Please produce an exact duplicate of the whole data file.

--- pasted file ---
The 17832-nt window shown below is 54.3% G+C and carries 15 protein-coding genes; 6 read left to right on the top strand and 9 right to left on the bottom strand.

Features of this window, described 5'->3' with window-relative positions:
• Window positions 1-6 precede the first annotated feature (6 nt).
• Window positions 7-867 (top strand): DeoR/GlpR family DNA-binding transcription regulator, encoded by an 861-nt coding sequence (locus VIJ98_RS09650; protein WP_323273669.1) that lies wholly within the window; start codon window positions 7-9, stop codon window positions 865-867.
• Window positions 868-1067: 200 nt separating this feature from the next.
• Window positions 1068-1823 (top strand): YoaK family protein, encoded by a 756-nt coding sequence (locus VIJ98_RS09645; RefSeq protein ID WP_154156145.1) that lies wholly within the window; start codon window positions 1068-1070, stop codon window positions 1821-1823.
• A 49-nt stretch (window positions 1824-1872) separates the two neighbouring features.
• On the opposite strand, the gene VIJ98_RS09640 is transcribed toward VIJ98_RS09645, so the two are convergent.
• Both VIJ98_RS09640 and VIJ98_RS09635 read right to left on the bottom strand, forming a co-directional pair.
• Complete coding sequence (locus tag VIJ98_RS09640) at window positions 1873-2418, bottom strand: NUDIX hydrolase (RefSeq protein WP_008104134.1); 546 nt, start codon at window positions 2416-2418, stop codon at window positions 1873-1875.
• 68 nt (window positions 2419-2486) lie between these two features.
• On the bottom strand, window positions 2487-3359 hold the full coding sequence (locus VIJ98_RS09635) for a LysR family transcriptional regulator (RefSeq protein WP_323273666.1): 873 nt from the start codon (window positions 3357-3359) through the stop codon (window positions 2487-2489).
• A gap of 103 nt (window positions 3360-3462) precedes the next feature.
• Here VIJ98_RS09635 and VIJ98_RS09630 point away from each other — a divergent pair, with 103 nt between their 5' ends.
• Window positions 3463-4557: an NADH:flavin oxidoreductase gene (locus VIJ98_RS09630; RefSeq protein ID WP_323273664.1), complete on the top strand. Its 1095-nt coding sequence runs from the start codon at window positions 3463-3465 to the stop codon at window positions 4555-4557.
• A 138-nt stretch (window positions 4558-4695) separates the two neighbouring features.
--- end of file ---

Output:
The 17832-nt window shown below is 54.3% G+C and carries 15 protein-coding genes; 6 read left to right on the top strand and 9 right to left on the bottom strand.

Features of this window, described 5'->3' with window-relative positions:
• Window positions 1-6 precede the first annotated feature (6 nt).
• Window positions 7-867 (top strand): DeoR/GlpR family DNA-binding transcription regulator, encoded by an 861-nt coding sequence (locus VIJ98_RS09650; protein WP_323273669.1) that lies wholly within the window; start codon window positions 7-9, stop codon window positions 865-867.
• Window positions 868-1067: 200 nt separating this feature from the next.
• Window positions 1068-1823 (top strand): YoaK family protein, encoded by a 756-nt coding sequence (locus VIJ98_RS09645; RefSeq protein ID WP_154156145.1) that lies wholly within the window; start codon window positions 1068-1070, stop codon window positions 1821-1823.
• A 49-nt stretch (window positions 1824-1872) separates the two neighbouring features.
• On the opposite strand, the gene VIJ98_RS09640 is transcribed toward VIJ98_RS09645, so the two are convergent.
• Both VIJ98_RS09640 and VIJ98_RS09635 read right to left on the bottom strand, forming a co-directional pair.
• Complete coding sequence (locus tag VIJ98_RS09640) at window positions 1873-2418, bottom strand: NUDIX hydrolase (RefSeq protein WP_008104134.1); 546 nt, start codon at window positions 2416-2418, stop codon at window positions 1873-1875.
• 68 nt (window positions 2419-2486) lie between these two features.
• On the bottom strand, window positions 2487-3359 hold the full coding sequence (locus VIJ98_RS09635) for a LysR family transcriptional regulator (RefSeq protein WP_323273666.1): 873 nt from the start codon (window positions 3357-3359) through the stop codon (window positions 2487-2489).
• A gap of 103 nt (window positions 3360-3462) precedes the next feature.
• Here VIJ98_RS09635 and VIJ98_RS09630 point away from each other — a divergent pair, with 103 nt between their 5' ends.
• Window positions 3463-4557: an NADH:flavin oxidoreductase gene (locus VIJ98_RS09630; RefSeq protein ID WP_323273664.1), complete on the top strand. Its 1095-nt coding sequence runs from the start codon at window positions 3463-3465 to the stop codon at window positions 4555-4557.
• A 138-nt stretch (window positions 4558-4695) separates the two neighbouring features.